Not all Hispanics speak Spanish
Not all rednecks are racist
Not all black men are deadbeats
Not all Hispanics are Mexican
Not all Mexicans distribute drugs
Not all blondes are dumb
Not all black girls are ‘ratchet’
Not all black boys are gangsters
Not all Asian parents are strict
Not all Whites are drug addicts
Not all boxes are square
Not all boxes are square. And I think we can do better in proving that is so.
Enjoy the weekend, my friends. Joy cometh in the morning. Psalms 30:5
Tagged: Readers Writers Workshop
[…] silence those who disagree with them with blatant disregard. I fight against this every day, but last Friday we took a few steps forward. I want us to keep […]
Thank you so much for sharing about how your class is processing the election. I began in education in the fall of 2007, and I had my students use new technology of Google Docs to join the Letters To The Next President drive. Now Google Docs is where I keep all my worksheets and the idea of writing to the next president is still important. Still, I’m struggling to help my students understand where their voice is in politics and how to react when they worry that their voice will not be honored and where they believe that silence will protect them more than speaking up for themselves. I teach in a very diverse high school and after I set up very clear discussion rules, the one Muslim boy in my class signed up to talk, then after 2 of his classmates talked, he made eye contact with me and silently opted out of sharing with the class. I worry about students who insist that they are part of a NOT ALL stereotype and they are still not believed. I worry about students who may decide the struggle of asking to be believed, asking to be trusted, is not worth it.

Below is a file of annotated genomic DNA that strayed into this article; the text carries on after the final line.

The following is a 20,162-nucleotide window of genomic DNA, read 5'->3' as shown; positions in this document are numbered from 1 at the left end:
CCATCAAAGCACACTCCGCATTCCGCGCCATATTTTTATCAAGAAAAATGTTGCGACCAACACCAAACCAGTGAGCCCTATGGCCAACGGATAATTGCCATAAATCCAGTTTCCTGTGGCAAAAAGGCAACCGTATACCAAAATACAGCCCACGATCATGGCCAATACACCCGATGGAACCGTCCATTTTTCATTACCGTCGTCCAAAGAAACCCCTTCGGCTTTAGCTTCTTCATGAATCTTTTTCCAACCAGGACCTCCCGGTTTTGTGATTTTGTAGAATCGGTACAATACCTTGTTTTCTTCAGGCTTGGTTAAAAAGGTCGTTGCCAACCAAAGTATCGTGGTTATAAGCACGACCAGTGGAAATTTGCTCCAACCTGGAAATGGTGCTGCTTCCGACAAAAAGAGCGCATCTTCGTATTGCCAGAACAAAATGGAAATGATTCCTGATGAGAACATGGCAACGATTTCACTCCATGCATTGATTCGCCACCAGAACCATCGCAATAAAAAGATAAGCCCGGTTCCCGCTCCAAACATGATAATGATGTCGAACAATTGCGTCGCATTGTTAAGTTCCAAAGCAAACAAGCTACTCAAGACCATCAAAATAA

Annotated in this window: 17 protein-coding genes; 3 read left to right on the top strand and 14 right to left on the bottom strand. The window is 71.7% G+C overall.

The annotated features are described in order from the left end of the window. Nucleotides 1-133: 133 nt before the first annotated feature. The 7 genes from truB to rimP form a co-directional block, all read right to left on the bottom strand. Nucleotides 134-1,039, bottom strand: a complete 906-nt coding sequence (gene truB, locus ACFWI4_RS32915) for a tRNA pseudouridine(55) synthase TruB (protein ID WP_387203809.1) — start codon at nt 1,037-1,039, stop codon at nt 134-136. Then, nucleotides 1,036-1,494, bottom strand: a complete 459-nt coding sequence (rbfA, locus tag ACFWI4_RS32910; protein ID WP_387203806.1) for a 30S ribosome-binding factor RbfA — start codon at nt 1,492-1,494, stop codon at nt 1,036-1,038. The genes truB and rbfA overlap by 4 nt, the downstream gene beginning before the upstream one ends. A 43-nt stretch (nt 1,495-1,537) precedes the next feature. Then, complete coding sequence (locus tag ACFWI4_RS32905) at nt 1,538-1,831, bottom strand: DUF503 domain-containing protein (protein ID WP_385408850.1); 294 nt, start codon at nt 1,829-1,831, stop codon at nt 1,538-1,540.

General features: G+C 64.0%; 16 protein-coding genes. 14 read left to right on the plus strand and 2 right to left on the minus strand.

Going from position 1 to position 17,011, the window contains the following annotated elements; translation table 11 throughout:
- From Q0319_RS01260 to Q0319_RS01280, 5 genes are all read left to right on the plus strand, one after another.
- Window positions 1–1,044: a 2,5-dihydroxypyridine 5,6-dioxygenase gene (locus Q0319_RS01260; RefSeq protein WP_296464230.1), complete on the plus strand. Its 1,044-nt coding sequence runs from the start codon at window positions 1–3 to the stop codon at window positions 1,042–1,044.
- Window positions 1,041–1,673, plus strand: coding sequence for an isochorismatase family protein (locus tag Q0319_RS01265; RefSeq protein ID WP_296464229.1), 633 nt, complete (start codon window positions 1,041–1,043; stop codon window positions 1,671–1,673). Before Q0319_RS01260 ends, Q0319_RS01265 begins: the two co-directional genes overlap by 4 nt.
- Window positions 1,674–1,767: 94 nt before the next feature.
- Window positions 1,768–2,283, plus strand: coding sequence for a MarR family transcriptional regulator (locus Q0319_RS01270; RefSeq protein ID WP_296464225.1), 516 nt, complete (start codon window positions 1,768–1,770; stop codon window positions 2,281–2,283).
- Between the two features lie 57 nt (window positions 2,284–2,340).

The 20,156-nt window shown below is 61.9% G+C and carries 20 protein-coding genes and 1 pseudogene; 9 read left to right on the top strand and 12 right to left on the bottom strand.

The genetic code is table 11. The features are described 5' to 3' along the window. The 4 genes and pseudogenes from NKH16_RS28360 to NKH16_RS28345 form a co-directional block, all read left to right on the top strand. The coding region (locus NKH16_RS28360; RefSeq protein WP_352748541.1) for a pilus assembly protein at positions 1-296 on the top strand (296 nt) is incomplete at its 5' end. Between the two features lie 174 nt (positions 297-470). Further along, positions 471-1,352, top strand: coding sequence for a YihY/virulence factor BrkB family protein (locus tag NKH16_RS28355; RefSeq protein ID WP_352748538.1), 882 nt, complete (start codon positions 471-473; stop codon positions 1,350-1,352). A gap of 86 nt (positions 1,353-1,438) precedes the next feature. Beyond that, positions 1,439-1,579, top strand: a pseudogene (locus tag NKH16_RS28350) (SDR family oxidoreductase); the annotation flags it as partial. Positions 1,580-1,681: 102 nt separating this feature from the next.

I have the same worries as you. I have one Indian student in this particular class, and I know he is afraid to share his views with the whole class. I am careful to let him to sit with others who he feels comfortable enough to speak with, and then occasionally, I will ask him he he wants to share with the class. Sometimes he does. I also remind students every single day that all voices matter. So many feel like they’e been silenced before that I don’t really believe that. I have to prove them wrong — and I do not tolerate any razzing from anyone. Ever.
Thank you so much for this post. I’m really enjoying this blog and I can’t wait to share this article with my students. Here’s to listening and learning together!
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This is a brilliant post. We have indeed lost the ability to truly listen. Thank you for writing it and sharing it. I’d take it a step further and use MOST ____ ARE NOT _____ in place of NOT ALL.
Good idea. I just used the language of the writer of the article I referenced.
Thank you for writing these words and sharing the “gray” post. I have students who fear their parents losing their jobs because of coal mines shutting down or having their electricity shut off because their dad has lost his manufacturing job. Just because out students’s fears are different, doesn’t mean they are any less important.
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Thank you so much for your words! As a teacher and a Christian, I resonated with so much of what you said. May kindness and our actions be examples for our students to follow.
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Amy, I love how you always have the right words for us, even when you say you can’t find any. You are wrong and you found so many of the right ones here.
Love you. Lucky students in your classroom. ❤